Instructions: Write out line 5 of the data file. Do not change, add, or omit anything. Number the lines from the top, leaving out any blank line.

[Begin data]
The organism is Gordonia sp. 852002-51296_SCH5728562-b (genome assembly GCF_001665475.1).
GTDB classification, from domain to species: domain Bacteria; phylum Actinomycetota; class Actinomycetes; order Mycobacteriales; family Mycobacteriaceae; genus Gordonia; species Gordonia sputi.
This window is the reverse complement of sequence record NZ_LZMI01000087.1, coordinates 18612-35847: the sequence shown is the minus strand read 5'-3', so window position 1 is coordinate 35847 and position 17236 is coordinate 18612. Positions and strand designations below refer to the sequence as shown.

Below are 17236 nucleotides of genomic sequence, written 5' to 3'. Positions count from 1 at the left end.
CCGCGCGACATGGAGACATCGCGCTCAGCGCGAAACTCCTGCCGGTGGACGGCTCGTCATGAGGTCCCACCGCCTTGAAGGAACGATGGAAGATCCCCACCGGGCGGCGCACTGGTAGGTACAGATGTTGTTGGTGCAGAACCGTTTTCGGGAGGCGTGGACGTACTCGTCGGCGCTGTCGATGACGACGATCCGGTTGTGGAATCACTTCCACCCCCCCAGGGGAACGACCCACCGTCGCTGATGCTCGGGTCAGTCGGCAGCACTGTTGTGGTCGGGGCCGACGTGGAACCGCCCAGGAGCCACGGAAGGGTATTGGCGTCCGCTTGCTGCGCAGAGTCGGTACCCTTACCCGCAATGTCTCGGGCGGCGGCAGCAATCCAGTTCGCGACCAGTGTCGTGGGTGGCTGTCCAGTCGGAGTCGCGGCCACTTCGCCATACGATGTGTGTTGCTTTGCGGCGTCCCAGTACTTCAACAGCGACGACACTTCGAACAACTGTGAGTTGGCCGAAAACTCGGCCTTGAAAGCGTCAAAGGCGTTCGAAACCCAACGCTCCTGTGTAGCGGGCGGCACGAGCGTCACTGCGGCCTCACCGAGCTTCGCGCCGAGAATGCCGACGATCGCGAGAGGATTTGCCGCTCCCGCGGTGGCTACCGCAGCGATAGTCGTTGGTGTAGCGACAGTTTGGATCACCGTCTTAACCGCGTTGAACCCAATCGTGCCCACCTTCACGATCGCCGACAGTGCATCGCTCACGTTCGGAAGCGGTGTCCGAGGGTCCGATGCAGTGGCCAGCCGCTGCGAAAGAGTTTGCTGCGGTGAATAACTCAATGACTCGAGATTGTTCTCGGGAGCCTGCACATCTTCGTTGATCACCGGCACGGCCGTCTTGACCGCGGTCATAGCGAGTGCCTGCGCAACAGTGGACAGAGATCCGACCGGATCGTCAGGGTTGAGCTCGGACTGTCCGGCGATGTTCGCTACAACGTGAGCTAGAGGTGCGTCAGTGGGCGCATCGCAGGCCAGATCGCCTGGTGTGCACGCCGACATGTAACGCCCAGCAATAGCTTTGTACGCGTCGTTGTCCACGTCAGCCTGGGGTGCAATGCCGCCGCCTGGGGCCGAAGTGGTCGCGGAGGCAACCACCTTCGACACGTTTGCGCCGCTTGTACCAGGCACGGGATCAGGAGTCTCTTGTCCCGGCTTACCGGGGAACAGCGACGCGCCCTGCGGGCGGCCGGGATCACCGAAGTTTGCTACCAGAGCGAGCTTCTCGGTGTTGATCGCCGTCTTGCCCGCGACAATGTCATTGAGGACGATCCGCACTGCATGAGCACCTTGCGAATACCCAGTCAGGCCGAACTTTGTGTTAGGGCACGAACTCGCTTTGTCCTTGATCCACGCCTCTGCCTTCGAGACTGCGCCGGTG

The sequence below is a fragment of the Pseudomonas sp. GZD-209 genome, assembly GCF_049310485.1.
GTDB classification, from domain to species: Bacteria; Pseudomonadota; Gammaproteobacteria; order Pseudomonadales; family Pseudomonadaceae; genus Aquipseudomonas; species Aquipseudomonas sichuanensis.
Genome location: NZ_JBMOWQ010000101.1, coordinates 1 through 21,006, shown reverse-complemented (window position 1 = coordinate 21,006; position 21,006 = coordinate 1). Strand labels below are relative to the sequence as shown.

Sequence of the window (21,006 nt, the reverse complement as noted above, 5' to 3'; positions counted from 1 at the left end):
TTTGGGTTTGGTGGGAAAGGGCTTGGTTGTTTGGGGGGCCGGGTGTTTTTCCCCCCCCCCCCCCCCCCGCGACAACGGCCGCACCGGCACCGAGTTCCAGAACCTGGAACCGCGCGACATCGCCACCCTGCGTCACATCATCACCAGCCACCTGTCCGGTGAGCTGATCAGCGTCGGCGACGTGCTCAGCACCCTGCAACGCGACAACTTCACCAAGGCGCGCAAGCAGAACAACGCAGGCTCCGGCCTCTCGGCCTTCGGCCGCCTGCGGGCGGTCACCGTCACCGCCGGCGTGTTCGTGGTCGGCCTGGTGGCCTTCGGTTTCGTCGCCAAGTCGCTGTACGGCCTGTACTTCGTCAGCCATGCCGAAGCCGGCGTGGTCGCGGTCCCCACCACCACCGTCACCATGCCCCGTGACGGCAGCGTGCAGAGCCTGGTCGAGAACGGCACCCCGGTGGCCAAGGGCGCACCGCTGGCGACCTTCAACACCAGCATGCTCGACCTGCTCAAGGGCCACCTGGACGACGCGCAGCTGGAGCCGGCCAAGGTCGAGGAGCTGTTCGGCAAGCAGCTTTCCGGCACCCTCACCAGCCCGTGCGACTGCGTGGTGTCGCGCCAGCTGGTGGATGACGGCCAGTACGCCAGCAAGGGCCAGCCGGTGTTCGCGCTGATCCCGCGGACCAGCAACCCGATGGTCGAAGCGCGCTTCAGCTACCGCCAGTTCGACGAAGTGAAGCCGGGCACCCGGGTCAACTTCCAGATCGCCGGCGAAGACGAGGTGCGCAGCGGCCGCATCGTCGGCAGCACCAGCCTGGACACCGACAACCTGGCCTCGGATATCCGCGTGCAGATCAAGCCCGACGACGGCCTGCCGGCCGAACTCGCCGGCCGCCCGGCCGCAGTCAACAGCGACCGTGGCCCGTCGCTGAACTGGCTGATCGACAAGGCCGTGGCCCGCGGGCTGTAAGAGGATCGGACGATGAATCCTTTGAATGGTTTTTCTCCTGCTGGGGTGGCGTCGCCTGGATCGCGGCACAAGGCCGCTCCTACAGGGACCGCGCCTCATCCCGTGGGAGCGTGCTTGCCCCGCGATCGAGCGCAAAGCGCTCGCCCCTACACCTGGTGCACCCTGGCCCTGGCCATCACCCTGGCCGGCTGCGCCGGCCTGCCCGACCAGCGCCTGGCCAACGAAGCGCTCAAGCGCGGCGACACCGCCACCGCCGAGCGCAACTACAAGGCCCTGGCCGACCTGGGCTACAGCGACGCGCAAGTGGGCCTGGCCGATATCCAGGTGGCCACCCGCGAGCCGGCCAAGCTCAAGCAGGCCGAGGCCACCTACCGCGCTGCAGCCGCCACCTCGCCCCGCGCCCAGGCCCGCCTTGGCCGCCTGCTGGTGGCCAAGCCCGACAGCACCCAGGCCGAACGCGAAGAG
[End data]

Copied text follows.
CCGCGCGACATGGAGACATCGCGCTCAGCGCGAAACTCCTGCCGGTGGACGGCTCGTCATGAGGTCCCACCGCCTTGAAGGAACGATGGAAGATCCCCACCGGGCGGCGCACTGGTAGGTACAGATGTTGTTGGTGCAGAACCGTTTTCGGGAGGCGTGGACGTACTCGTCGGCGCTGTCGATGACGACGATCCGGTTGTGGAATCACTTCCACCCCCCCAGGGGAACGACCCACCGTCGCTGATGCTCGGGTCAGTCGGCAGCACTGTTGTGGTCGGGGCCGACGTGGAACCGCCCAGGAGCCACGGAAGGGTATTGGCGTCCGCTTGCTGCGCAGAGTCGGTACCCTTACCCGCAATGTCTCGGGCGGCGGCAGCAATCCAGTTCGCGACCAGTGTCGTGGGTGGCTGTCCAGTCGGAGTCGCGGCCACTTCGCCATACGATGTGTGTTGCTTTGCGGCGTCCCAGTACTTCAACAGCGACGACACTTCGAACAACTGTGAGTTGGCCGAAAACTCGGCCTTGAAAGCGTCAAAGGCGTTCGAAACCCAACGCTCCTGTGTAGCGGGCGGCACGAGCGTCACTGCGGCCTCACCGAGCTTCGCGCCGAGAATGCCGACGATCGCGAGAGGATTTGCCGCTCCCGCGGTGGCTACCGCAGCGATAGTCGTTGGTGTAGCGACAGTTTGGATCACCGTCTTAACCGCGTTGAACCCAATCGTGCCCACCTTCACGATCGCCGACAGTGCATCGCTCACGTTCGGAAGCGGTGTCCGAGGGTCCGATGCAGTGGCCAGCCGCTGCGAAAGAGTTTGCTGCGGTGAATAACTCAATGACTCGAGATTGTTCTCGGGAGCCTGCACATCTTCGTTGATCACCGGCACGGCCGTCTTGACCGCGGTCATAGCGAGTGCCTGCGCAACAGTGGACAGAGATCCGACCGGATCGTCAGGGTTGAGCTCGGACTGTCCGGCGATGTTCGCTACAACGTGAGCTAGAGGTGCGTCAGTGGGCGCATCGCAGGCCAGATCGCCTGGTGTGCACGCCGACATGTAACGCCCAGCAATAGCTTTGTACGCGTCGTTGTCCACGTCAGCCTGGGGTGCAATGCCGCCGCCTGGGGCCGAAGTGGTCGCGGAGGCAACCACCTTCGACACGTTTGCGCCGCTTGTACCAGGCACGGGATCAGGAGTCTCTTGTCCCGGCTTACCGGGGAACAGCGACGCGCCCTGCGGGCGGCCGGGATCACCGAAGTTTGCTACCAGAGCGAGCTTCTCGGTGTTGATCGCCGTCTTGCCCGCGACAATGTCATTGAGGACGATCCGCACTGCATGAGCACCTTGCGAATACCCAGTCAGGCCGAACTTTGTGTTAGGGCACGAACTCGCTTTGTCCTTGATCCACGCCTCTGCCTTCGAGACTGCGCCGGTG